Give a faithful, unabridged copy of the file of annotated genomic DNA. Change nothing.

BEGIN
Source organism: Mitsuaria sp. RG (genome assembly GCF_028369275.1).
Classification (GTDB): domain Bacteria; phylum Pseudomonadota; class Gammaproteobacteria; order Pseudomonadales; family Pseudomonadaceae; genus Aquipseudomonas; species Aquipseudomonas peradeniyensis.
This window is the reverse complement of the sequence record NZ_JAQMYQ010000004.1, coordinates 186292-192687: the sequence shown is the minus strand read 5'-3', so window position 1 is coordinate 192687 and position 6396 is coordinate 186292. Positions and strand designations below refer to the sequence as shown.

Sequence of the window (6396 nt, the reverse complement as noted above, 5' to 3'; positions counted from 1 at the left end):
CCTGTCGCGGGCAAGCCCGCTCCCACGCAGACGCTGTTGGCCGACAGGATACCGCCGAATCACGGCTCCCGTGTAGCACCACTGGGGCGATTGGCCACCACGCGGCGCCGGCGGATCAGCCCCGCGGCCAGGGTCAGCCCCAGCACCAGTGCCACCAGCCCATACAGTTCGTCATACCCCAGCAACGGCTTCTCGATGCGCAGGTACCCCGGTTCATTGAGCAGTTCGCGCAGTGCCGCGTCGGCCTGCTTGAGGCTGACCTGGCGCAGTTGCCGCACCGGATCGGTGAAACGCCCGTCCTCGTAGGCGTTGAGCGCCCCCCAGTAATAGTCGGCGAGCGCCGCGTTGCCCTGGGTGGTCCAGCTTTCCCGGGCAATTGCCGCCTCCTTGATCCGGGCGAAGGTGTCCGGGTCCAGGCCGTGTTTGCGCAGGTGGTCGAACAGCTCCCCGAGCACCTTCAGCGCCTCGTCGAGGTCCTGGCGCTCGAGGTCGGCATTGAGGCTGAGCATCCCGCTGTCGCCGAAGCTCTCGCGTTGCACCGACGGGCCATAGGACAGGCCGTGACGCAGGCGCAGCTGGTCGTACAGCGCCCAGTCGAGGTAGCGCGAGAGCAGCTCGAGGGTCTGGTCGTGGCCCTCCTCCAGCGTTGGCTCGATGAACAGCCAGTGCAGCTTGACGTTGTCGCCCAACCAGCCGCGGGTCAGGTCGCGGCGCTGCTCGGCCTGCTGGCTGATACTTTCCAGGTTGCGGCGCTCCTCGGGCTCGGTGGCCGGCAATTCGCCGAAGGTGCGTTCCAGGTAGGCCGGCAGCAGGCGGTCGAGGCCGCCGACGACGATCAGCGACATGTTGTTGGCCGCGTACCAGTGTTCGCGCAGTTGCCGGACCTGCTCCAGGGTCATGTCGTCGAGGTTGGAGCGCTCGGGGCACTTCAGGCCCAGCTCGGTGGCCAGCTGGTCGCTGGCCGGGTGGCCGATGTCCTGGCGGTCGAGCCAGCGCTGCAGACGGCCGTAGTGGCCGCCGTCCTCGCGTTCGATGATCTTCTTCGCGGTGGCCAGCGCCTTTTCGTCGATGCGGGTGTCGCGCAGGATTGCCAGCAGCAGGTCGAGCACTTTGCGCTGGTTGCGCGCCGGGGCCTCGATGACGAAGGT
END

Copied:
Source organism: Mitsuaria sp. RG (genome assembly GCF_028369275.1).
Classification (GTDB): domain Bacteria; phylum Pseudomonadota; class Gammaproteobacteria; order Pseudomonadales; family Pseudomonadaceae; genus Aquipseudomonas; species Aquipseudomonas peradeniyensis.
This window is the reverse complement of the sequence record NZ_JAQMYQ010000004.1, coordinates 186292-192687: the sequence shown is the minus strand read 5'-3', so window position 1 is coordinate 192687 and position 6396 is coordinate 186292. Positions and strand designations below refer to the sequence as shown.

Sequence of the window (6396 nt, the reverse complement as noted above, 5' to 3'; positions counted from 1 at the left end):
CCTGTCGCGGGCAAGCCCGCTCCCACGCAGACGCTGTTGGCCGACAGGATACCGCCGAATCACGGCTCCCGTGTAGCACCACTGGGGCGATTGGCCACCACGCGGCGCCGGCGGATCAGCCCCGCGGCCAGGGTCAGCCCCAGCACCAGTGCCACCAGCCCATACAGTTCGTCATACCCCAGCAACGGCTTCTCGATGCGCAGGTACCCCGGTTCATTGAGCAGTTCGCGCAGTGCCGCGTCGGCCTGCTTGAGGCTGACCTGGCGCAGTTGCCGCACCGGATCGGTGAAACGCCCGTCCTCGTAGGCGTTGAGCGCCCCCCAGTAATAGTCGGCGAGCGCCGCGTTGCCCTGGGTGGTCCAGCTTTCCCGGGCAATTGCCGCCTCCTTGATCCGGGCGAAGGTGTCCGGGTCCAGGCCGTGTTTGCGCAGGTGGTCGAACAGCTCCCCGAGCACCTTCAGCGCCTCGTCGAGGTCCTGGCGCTCGAGGTCGGCATTGAGGCTGAGCATCCCGCTGTCGCCGAAGCTCTCGCGTTGCACCGACGGGCCATAGGACAGGCCGTGACGCAGGCGCAGCTGGTCGTACAGCGCCCAGTCGAGGTAGCGCGAGAGCAGCTCGAGGGTCTGGTCGTGGCCCTCCTCCAGCGTTGGCTCGATGAACAGCCAGTGCAGCTTGACGTTGTCGCCCAACCAGCCGCGGGTCAGGTCGCGGCGCTGCTCGGCCTGCTGGCTGATACTTTCCAGGTTGCGGCGCTCCTCGGGCTCGGTGGCCGGCAATTCGCCGAAGGTGCGTTCCAGGTAGGCCGGCAGCAGGCGGTCGAGGCCGCCGACGACGATCAGCGACATGTTGTTGGCCGCGTACCAGTGTTCGCGCAGTTGCCGGACCTGCTCCAGGGTCATGTCGTCGAGGTTGGAGCGCTCGGGGCACTTCAGGCCCAGCTCGGTGGCCAGCTGGTCGCTGGCCGGGTGGCCGATGTCCTGGCGGTCGAGCCAGCGCTGCAGACGGCCGTAGTGGCCGCCGTCCTCGCGTTCGATGATCTTCTTCGCGGTGGCCAGCGCCTTTTCGTCGATGCGGGTGTCGCGCAGGATTGCCAGCAGCAGGTCGAGCACTTTGCGCTGGTTGCGCGCCGGGGCCTCGATGACGAAGGT